Destiny Hannah stands in her Greece kitchen, performing a daily ritual: She downs a B-12 vitamin, followed by a shot of beet juice and a milligram of folic acid.
She takes these supplements to help boost her red blood cells and ultimately improve the flow of oxygen from her lungs to various parts of her body -- a simple biological function that sickle cell patients don’t take for granted.
“I can definitely feel when my body's like breaking down on me,” said Hannah, who was born with the illness.
Sickle cell disease is a blood disorder that shortens the lifespan of red blood cells and causes them to change shape from round to more crescent-like, or sickled. The altered cells can interlock while flowing through the bloodstream, disrupting blood and oxygen flow and resulting in an intense episode.
“It’s like a burning, excruciating pain,” Hannah said, “to the point where it can just knock me out sometimes.”
The disease originated in areas where malaria was most prevalent -- predominantly parts of Africa, according to researchers, and it continues to plague communities of color. According to the Centers for Disease Control and Prevention, one out of every 365 African Americans and one out of every 16,000 Hispanics are born with sickle cell.
Some physicians believe that since the disease is more prevalent in people of color, it’s historically received far less attention and research dollars.
“Certainly 20 or 30 years ago, there was a lot of concern that sickle cell disease was not getting the funding that pediatric cancer got, or that other rare genetic diseases received,” said Dr. Jeffrey Andolina, UR Medicine’s director of pediatric bone marrow transplantation.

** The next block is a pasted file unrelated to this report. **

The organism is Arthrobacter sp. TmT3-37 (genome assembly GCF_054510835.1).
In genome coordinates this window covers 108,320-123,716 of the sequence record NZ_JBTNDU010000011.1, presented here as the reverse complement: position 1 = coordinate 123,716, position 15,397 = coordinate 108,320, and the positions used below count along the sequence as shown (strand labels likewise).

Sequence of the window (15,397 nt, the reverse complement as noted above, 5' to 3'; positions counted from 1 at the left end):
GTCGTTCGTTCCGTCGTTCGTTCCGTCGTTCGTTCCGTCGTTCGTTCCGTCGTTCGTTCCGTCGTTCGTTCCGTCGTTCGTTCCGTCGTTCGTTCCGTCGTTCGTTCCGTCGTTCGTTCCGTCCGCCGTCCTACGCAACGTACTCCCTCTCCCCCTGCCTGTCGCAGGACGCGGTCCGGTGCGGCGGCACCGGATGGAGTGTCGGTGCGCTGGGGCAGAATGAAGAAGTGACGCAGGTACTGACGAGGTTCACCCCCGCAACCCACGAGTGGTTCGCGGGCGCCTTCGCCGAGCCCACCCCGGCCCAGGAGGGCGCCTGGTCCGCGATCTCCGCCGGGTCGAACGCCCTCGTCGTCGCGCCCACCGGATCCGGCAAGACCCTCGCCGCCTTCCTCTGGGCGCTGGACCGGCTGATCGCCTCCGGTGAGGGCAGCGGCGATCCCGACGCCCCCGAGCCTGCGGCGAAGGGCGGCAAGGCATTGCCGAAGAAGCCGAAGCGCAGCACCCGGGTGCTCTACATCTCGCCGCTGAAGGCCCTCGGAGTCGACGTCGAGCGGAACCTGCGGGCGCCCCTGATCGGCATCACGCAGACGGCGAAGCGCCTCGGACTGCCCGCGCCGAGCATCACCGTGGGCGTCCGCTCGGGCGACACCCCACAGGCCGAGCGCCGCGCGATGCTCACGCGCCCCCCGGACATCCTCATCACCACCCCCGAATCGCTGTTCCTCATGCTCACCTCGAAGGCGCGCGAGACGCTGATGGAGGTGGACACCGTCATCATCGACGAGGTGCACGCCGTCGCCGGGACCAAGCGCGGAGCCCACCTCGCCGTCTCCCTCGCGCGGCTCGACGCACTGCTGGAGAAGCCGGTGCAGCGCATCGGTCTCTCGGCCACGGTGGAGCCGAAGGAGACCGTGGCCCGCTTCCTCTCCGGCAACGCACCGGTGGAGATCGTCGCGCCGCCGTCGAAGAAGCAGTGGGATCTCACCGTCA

He said he believes racial inequities have been a factor, an opinion shared by one of his former patients, Stephanie Ramos.
Ramos, who is Hispanic, said her trips to the emergency room for painful sickle cell episodes were met with skepticism from hospital staff.
“You have doctors looking at me because I'm Latina. You have doctors looking at others who are African American, and they're saying, 'Are you really in pain?'” Ramos said.
And while Hannah said she feels very supported by her medical team, she has heard from other sickle cell patients that the racial bias is real.
“There are stigmas when you go into the hospital that all these people are drug-seeking,” Hannah said. “They're only here for the pain meds to get their fix. When in reality, we're in excruciating pain.”
They’re far from alone in their experiences, according to Common Ground Health CEO Wade Norwood.
In a report titled “The Color of Health,” which was released in July, Common Ground Health highlighted the stark health disparities the Black community faces as a result of racism.
“This history of racial bias is not a bug,” Norwood said. “It's a feature of the American health care system.”
However, Norwood said he is beginning to see a change in the way people acknowledge these disparities.
“The fact that there's community ownership of this issue is in and of itself, a dramatic improvement,” he said.
Andolina has also seen some advances within the last decade. He said more emphasis has been placed on sickle cell disease.
“There have been a lot of grassroots groups for sickle cell disease, and a lot of really invested doctors that are really pushing it forward,” Andolina said.
This new awareness has opened ways for more research and government funding, which helped Ramos. After living with sickle cell for more than two decades, Ramos accepted the risk to reverse her disease through a bone marrow transplant performed by Andolina.
“If I'm gonna go out, I'm gonna go out swinging. I'm gonna go out fighting,” Ramos said.
Luckily, her twin brother was a perfect match, and the procedure was a success. Ramos has now been living free of sickle cell for seven years.
Hannah hopes for a similar outcome. Her dad is a 50/50 match, and she now anxiously awaits her procedure date.
“It's going to be a whole new body, whole new life, and I'm really excited for it,” Hannah said.